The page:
Review: Jack Foley
STACYS Mom has been getting around a bit, it seems.
Her popularity is such that her biggest fans, The Fountains of
Wayne, had to move their London gig from the tight confines of
the Islington Academy to the far more high-profile of The Astoria,
on Wednesday, March 3, 2004.
Yet the new-found notoriety that Stacys Mom has
brought to the New York-based quartet stood them in good stead
for their first capital date in years, ensuring that the vibe
was as hot as the radiation they occasionally sang about, throughout
their tight set.
The Fountains of Wayne are often credited with being the masters
of the three and a half minute power-rock pop song, and their
flair for song-writing was gleefully in abundance at The Astoria
- even if the same sense of cheeky individualism and fun doesnt
always translate to the way they carry themselves on stage.
Lead singer, Adam Schlesinger, adopted a very work-manlike approach
to proceedings early on, almost looking overwhelmed by the masses
in front of him. Yet it didnt detract from the quality of
the music, or the sheer joy contained within most of their music.
The Fountains of Wayne, while seemingly on the cusp of wider
popularity than ever before in the UK, have actually been delivering
the insanely catchy likes of Stacys Mom since 1997,
and have sporadically appeared in the limelight, with singles
such as Radiation Vibe and Troubled Times.
And while they may hail from Americas East Coast, their
sound is more commonly associated with the West Coast vibe of
the Californian dream, eschewing the values of middle America
with an effortless breeze.
Many of their records seem tailor-made for the soundtracks of
American college movies, such as American Pie, given their ability
to perk you up, and make you feel good about yourself.
And yet, with the most recent album, last years Welcome
Interstate Managers, they also hinted at darker material, discovering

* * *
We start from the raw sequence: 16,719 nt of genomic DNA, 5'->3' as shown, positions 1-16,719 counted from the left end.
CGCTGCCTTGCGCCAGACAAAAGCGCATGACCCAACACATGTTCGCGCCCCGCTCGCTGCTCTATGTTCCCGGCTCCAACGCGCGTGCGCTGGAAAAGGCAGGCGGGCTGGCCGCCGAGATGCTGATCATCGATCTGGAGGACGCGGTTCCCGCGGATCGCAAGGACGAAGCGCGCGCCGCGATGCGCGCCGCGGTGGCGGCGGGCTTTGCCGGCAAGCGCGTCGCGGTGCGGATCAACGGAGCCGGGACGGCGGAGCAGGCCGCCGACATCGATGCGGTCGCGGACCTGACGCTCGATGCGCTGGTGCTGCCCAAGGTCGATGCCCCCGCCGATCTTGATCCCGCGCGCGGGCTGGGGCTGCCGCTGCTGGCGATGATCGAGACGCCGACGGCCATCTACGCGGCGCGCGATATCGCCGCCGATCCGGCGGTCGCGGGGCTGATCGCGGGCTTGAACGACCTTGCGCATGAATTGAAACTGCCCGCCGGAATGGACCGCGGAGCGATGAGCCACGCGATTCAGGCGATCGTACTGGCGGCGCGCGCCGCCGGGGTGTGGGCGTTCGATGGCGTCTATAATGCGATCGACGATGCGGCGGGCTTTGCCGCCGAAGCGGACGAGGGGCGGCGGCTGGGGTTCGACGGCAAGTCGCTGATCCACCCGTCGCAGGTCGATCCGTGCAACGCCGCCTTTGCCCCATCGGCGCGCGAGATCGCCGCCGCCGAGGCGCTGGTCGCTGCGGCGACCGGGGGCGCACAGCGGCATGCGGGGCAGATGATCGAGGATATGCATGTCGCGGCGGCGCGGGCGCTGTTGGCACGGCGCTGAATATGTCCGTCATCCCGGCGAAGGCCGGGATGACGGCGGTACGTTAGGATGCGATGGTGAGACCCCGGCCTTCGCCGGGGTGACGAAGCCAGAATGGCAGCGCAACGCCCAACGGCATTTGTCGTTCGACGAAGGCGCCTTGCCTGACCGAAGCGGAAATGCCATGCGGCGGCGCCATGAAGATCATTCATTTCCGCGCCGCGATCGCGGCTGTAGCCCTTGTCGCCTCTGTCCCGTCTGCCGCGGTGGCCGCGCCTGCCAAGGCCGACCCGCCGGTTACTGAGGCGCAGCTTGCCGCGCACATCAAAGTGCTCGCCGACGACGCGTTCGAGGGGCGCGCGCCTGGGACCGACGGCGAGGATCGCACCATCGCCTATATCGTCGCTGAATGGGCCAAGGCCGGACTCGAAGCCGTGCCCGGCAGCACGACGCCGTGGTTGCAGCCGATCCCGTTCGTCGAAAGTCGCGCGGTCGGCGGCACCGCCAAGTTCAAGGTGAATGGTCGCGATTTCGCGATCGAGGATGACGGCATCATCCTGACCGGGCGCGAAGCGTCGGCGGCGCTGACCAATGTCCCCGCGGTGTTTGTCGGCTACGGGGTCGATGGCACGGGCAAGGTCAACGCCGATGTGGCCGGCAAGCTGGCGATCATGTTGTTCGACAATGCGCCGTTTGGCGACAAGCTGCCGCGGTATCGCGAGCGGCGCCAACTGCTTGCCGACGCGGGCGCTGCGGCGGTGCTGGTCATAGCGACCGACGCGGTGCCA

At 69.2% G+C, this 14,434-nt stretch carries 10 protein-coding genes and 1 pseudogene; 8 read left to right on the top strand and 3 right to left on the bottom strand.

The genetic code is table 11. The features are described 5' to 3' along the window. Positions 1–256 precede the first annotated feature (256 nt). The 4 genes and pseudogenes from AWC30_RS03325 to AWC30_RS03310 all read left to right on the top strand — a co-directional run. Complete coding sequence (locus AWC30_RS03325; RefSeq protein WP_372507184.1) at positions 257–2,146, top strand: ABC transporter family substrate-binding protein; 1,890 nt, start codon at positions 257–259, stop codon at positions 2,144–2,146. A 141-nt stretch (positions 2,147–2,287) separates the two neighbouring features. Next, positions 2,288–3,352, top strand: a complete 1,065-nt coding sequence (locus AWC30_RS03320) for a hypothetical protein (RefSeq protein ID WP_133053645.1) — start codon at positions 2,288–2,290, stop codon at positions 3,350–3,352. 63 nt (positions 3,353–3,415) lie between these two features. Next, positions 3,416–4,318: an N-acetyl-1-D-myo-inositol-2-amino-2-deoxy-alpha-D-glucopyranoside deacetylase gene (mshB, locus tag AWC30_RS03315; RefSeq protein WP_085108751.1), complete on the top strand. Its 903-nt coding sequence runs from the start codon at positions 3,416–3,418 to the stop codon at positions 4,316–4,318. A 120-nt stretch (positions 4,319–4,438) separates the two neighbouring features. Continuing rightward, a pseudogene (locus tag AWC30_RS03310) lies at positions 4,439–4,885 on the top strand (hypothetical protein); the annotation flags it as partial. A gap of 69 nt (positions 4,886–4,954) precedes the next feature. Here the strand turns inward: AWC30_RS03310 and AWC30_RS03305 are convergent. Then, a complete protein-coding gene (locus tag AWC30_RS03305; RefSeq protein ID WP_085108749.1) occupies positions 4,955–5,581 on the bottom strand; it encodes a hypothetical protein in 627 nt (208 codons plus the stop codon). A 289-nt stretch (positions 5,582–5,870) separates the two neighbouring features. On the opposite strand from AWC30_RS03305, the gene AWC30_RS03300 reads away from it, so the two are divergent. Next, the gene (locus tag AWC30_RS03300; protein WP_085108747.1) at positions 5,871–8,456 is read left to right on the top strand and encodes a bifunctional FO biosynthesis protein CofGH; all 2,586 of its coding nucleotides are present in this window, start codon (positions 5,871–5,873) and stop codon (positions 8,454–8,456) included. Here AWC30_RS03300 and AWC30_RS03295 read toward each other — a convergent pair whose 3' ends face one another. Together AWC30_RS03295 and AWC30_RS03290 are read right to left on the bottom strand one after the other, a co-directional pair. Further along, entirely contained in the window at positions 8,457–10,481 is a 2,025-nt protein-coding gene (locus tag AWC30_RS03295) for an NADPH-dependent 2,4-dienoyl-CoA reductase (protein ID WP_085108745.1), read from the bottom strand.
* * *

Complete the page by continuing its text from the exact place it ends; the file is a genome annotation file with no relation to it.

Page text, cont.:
an acoustic intimacy, with a hint of 60s psychedelia, and even
It is a credit to their versatility that, in spite of their singles,
the band is difficult to pigeon-hole; proving equally adept at
Oasis-inspired anthems, as they are at the type of record that
is Stacies Mom.
Anyone who has heard their latest album will appreciate what
Im talking about, while anyone who hasnt, really ought
to rush out and grab it.
The album, much like the band, is an over-looked gem. Needless
to say, the gig was a little classic.
Kicking off with the rousing rock anthem, Bought For A Song,
the concert then took us on a whirlwind tour of the new albums
finest moments, as well as some choice cuts from both their eponymous
debut, and Utopia Parkway.
Mexican Wine and Bright Future in Sales were their
self-confessed drinking anthems, laced with irony, while Hackensack
was a heartfelt lament about a lost love, inspired by the personal
experience of living in their hometown.
The gig flitted between fully plugged in and electric with an
effortless abandon, even calling on the musical talents of the
road crew, for the more expansive Hey Julie, which required the
use of too many instruments for the band themselves.
Guitarist and co-writer, Chris Collingwood, demonstrated a nice
line in deadpan humour, at certain points, announcing that the
band would be getting intellectual at some stages,
while Jody Youngs guitar work and Brian Youngs drums
never missed a trick.
From the back catalogue, an extended, even mixed-up, version
of Radiation Vibe, as well as classic tracks, Barbara
H and Sink to the Bottom, got the biggest sing-along
reaction, while Troubled Times, at the start of the first
encore, was a sublime demonstration of acoustic brilliance.
At the end of the evening, the band promised that their return
to the UK wouldnt take so long - a pledge which brought
a delighted reaction. Lets hope that they stick to their
word, for we are all in love with the band behind Stacys